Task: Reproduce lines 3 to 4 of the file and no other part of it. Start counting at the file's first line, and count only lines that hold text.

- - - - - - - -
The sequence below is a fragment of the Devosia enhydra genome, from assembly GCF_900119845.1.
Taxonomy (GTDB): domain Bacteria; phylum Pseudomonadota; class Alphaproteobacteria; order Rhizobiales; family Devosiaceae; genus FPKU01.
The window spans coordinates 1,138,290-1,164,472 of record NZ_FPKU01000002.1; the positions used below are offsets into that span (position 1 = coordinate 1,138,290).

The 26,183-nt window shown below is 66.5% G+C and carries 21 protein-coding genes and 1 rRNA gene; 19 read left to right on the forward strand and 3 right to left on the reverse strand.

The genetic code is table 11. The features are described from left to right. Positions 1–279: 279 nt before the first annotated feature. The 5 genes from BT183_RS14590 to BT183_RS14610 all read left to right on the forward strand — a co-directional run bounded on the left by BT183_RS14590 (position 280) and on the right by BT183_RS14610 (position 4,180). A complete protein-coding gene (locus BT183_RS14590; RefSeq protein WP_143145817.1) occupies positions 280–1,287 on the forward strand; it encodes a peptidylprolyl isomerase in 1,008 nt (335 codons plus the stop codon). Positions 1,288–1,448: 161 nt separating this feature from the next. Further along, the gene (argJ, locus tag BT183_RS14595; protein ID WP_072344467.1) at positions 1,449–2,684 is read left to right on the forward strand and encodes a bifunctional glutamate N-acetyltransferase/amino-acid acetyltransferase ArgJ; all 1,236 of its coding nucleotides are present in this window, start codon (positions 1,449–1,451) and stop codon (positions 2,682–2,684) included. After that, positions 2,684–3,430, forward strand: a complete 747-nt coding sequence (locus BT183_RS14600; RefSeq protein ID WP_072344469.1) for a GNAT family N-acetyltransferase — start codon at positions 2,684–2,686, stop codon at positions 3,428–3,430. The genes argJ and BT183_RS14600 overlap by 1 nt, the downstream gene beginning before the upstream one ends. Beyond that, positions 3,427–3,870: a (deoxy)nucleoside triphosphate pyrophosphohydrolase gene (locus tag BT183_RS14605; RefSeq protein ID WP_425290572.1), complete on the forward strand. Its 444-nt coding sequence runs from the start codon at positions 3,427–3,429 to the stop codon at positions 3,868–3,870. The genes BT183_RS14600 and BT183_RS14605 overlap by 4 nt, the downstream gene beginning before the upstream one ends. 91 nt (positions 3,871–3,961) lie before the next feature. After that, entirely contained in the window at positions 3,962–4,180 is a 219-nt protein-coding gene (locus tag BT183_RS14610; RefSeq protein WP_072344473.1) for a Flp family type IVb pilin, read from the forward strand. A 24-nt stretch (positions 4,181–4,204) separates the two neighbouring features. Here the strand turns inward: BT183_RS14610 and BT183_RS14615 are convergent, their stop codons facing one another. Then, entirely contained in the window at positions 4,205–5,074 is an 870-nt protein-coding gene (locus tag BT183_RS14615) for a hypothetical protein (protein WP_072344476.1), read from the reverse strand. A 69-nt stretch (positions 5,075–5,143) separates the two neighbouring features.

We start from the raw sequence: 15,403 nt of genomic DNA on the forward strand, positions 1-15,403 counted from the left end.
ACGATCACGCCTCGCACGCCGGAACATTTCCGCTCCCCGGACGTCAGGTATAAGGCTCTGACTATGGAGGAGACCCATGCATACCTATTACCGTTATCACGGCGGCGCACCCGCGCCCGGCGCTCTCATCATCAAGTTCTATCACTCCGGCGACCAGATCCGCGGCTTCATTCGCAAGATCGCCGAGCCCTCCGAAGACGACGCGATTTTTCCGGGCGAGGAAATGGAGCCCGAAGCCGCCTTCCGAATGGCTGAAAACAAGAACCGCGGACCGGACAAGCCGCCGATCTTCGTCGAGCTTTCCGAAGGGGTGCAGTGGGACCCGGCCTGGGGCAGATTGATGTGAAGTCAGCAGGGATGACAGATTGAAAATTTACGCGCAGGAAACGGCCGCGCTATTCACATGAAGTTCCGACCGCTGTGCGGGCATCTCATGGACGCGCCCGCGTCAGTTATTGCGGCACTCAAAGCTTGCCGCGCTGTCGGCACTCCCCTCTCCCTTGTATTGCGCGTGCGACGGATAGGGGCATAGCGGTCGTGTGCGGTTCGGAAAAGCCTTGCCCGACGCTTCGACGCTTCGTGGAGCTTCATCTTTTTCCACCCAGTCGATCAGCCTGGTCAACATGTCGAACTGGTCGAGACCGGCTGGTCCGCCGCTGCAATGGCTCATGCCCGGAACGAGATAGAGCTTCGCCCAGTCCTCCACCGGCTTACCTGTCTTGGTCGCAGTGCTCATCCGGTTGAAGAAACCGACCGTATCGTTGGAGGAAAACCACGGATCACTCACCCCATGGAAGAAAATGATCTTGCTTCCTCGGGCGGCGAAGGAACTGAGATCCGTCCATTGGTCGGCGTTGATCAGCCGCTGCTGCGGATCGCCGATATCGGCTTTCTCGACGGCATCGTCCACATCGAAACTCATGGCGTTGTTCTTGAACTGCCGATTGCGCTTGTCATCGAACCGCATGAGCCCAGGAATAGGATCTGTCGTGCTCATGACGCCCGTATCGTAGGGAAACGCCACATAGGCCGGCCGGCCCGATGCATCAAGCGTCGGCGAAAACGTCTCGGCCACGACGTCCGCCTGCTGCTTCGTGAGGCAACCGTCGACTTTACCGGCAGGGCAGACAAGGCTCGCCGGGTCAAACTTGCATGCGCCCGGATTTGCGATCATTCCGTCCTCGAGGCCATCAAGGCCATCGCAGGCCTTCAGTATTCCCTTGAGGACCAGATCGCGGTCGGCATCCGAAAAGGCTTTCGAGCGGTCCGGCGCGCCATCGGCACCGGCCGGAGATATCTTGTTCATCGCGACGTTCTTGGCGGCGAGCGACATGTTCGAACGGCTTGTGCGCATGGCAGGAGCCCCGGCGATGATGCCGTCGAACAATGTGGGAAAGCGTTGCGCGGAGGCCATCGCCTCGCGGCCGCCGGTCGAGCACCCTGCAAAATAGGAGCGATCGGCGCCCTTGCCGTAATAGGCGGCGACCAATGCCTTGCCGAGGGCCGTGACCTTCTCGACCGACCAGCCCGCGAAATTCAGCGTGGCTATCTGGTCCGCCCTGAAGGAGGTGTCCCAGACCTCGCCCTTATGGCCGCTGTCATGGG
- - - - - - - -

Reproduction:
The window spans coordinates 1,138,290-1,164,472 of record NZ_FPKU01000002.1; the positions used below are offsets into that span (position 1 = coordinate 1,138,290).

The 26,183-nt window shown below is 66.5% G+C and carries 21 protein-coding genes and 1 rRNA gene; 19 read left to right on the forward strand and 3 right to left on the reverse strand.